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Review by Rich Cline |
dir Peter Sohn
prd Denise Ream
scr John Hoberg, Kat Likkel, Brenda Hsueh
voices Leah Lewis, Mamoudou Athie, Ronnie Del Carmen, Shila Ommi, Wendi McLendon-Covey, Catherine O'Hara, Mason Wertheimer, Joe Pera, Matthew Yang King, Ronobir Lahiri, Jonathan Adams, Wilma Bonet
release US 16.Jun.23,
23/US Pixar 1h43
CANNES FILM FEST
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As always, Pixar packs this animated romantic adventure with plenty of humour, emotion and beautiful imagery. Indeed, design elements are rendered with inventive details, witty gags and some jaw-dropping spectacle. The story is based on director Peter Sohn's childhood in an immigrant family, so there are strong themes woven through the narrative. Yet while the premise bristles with clever touches, it also feels oddly underdeveloped and very familiar.
Years after Bernie and Cinder (Del Carmen and Ommi) arrived in Element City from Fireland unable to speak the language, they have a thriving corner-shop and a sparky daughter Ember (Lewis), who's chomping at the bit to take over. If only she can get a grip on her hot temper. Then amid a plumbing leak in the basement, she meets watery city inspector Wade (Athie), and they begin to secretly hang out together. Ember and Wade have a strong mutual attraction, but if they touch they run the risk of being extinguished and evaporated, respectively.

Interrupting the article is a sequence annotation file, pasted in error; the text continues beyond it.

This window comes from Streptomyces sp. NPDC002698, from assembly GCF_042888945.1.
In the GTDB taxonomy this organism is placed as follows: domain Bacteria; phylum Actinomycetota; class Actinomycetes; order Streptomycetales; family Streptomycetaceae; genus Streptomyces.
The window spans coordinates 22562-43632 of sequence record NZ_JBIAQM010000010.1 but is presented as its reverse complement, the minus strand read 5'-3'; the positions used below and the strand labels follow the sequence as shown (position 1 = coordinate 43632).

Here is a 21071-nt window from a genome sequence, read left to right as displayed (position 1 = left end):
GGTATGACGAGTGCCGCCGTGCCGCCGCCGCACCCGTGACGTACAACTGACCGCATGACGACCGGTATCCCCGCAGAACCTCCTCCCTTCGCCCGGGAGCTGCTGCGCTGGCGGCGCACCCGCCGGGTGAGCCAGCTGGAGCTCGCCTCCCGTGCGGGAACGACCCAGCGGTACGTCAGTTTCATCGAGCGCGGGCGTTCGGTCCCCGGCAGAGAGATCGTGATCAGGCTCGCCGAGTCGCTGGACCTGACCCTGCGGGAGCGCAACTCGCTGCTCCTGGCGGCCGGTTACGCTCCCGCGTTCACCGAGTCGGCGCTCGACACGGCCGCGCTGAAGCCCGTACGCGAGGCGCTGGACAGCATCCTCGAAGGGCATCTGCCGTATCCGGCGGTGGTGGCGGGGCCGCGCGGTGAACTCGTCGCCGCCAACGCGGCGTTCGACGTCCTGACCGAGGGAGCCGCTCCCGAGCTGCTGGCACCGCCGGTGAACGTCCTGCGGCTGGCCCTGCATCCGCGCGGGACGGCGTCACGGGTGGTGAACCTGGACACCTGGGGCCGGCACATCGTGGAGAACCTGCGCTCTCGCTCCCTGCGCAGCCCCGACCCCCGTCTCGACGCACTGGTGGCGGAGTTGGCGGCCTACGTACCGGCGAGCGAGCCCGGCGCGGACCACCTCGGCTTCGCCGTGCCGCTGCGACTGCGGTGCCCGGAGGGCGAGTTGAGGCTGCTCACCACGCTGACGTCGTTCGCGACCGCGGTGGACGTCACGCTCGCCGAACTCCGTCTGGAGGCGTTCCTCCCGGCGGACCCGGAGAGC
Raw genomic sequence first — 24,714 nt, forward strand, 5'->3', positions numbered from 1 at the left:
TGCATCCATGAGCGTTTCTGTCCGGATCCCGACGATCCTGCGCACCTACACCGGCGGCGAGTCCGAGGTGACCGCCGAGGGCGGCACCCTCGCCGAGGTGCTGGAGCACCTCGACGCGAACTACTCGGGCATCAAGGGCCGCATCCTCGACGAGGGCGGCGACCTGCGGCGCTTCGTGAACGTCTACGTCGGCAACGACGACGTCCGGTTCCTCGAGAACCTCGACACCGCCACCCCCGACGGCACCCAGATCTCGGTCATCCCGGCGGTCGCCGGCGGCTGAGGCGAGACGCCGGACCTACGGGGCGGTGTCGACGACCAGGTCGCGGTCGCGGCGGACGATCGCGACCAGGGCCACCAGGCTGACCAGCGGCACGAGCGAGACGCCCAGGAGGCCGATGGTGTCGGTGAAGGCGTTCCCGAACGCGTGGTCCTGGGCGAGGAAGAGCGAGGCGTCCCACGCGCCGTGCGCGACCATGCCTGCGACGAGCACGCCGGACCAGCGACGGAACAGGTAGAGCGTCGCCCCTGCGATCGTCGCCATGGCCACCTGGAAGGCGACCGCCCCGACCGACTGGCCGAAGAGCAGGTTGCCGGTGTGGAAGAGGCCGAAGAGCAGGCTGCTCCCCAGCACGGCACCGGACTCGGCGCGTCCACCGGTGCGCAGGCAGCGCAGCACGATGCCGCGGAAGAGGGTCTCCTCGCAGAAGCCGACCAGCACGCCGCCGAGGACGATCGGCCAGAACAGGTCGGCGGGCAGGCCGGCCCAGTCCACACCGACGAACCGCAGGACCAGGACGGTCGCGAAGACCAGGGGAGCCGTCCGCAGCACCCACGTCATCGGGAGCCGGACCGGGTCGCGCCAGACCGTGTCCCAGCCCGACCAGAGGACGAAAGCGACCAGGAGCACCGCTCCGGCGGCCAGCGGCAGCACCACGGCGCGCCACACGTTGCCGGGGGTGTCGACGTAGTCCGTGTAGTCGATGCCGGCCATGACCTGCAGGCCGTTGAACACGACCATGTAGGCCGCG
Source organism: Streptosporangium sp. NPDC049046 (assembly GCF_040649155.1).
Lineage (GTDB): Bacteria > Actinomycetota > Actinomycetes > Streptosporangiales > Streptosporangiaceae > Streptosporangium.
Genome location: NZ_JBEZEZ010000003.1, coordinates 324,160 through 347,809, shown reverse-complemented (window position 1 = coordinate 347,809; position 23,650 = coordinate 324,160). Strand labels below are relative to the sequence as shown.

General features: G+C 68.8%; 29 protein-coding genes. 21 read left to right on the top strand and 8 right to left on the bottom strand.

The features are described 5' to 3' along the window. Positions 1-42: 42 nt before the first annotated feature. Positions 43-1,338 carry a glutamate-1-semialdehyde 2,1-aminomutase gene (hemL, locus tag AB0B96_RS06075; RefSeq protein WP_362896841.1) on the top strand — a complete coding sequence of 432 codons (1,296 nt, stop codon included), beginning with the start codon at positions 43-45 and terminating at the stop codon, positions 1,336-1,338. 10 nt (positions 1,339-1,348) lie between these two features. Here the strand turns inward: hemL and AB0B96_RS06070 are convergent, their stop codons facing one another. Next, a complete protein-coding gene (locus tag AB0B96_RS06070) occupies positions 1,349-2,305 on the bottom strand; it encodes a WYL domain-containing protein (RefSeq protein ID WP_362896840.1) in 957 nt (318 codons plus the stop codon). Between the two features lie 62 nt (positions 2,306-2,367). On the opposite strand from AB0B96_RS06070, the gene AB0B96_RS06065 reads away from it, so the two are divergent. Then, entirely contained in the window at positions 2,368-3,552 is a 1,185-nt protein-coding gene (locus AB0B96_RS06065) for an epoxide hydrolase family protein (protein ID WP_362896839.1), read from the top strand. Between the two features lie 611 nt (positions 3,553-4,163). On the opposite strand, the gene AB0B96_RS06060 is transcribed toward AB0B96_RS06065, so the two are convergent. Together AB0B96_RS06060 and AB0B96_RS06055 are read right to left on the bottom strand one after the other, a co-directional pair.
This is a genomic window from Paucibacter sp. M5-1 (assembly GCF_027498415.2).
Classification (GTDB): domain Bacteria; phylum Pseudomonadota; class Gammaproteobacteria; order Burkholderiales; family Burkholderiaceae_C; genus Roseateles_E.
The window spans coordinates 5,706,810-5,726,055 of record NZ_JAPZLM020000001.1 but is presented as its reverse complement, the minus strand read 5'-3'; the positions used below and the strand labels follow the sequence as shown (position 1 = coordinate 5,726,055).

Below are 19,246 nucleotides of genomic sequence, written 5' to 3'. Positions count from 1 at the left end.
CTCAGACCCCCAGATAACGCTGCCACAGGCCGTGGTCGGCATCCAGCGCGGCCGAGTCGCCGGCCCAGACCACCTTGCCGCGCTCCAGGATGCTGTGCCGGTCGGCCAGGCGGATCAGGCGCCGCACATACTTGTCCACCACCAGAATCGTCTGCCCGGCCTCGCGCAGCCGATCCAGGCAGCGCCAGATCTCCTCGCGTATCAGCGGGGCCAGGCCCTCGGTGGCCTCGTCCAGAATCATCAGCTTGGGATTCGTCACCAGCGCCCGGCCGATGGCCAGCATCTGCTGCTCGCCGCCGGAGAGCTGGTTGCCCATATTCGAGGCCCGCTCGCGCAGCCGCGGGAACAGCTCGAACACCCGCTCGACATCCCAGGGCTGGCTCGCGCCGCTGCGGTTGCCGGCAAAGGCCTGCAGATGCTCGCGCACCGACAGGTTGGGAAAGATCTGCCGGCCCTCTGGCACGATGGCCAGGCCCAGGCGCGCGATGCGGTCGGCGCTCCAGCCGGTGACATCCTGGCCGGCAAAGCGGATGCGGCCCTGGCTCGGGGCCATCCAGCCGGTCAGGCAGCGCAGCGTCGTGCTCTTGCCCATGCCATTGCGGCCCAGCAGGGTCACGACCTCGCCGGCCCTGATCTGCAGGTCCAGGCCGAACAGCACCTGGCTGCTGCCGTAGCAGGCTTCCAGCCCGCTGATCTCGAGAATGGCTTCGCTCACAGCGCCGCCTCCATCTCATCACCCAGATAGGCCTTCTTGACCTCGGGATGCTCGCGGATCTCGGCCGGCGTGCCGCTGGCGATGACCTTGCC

Residents of this metropolis are crippled by prejudice, mainly because of the danger fires pose to water, clouds and plants. And this water leak in Firetown leads to a much larger story element, as it threatens more than their livelihood. There are also more personal plot points, as Ember discovers an artistic skill making glass from sand. She also has a riotous dinner with Wade's over-emotional family. But the big question is what will happen if Ember and Wade make physical contact.
Even if the way elements are anthropomorphised feels contrived, complete with overcomplicated mythology, the voice cast provides plenty of attitude. Lewis gets to revel in Ember's fiery temperament, which allows Athie to make the unrufflable Wade almost absurdly cute. Del Carmen and Ommi get several terrific scenes, and create a vivid relationship. And expert vocalists McLendon-Covey and O'Hara also add spirit to their roles as Wade's boss and mother, respectively.
In the end, the romantic plotline is strongest because it's the most engagingly developed. Other story threads feel timid, as the script refuses to push anything far enough to make a resonant point. There are only cursory nods to the experiences of migrant families and marginalised people. So there are things to ponder. But Pixar didn't build its brand by playing it safe or appealing to the majority. These animators continue to exceed expectations visually. But with a bit more bold truth-telling, and perhaps a less constructed setting, this could have been something much more powerful.
R E A D E R R E V I E W SStill waiting for your comments ... don't be shy.
© 2023 by Rich Cline, Shadows on the Wall
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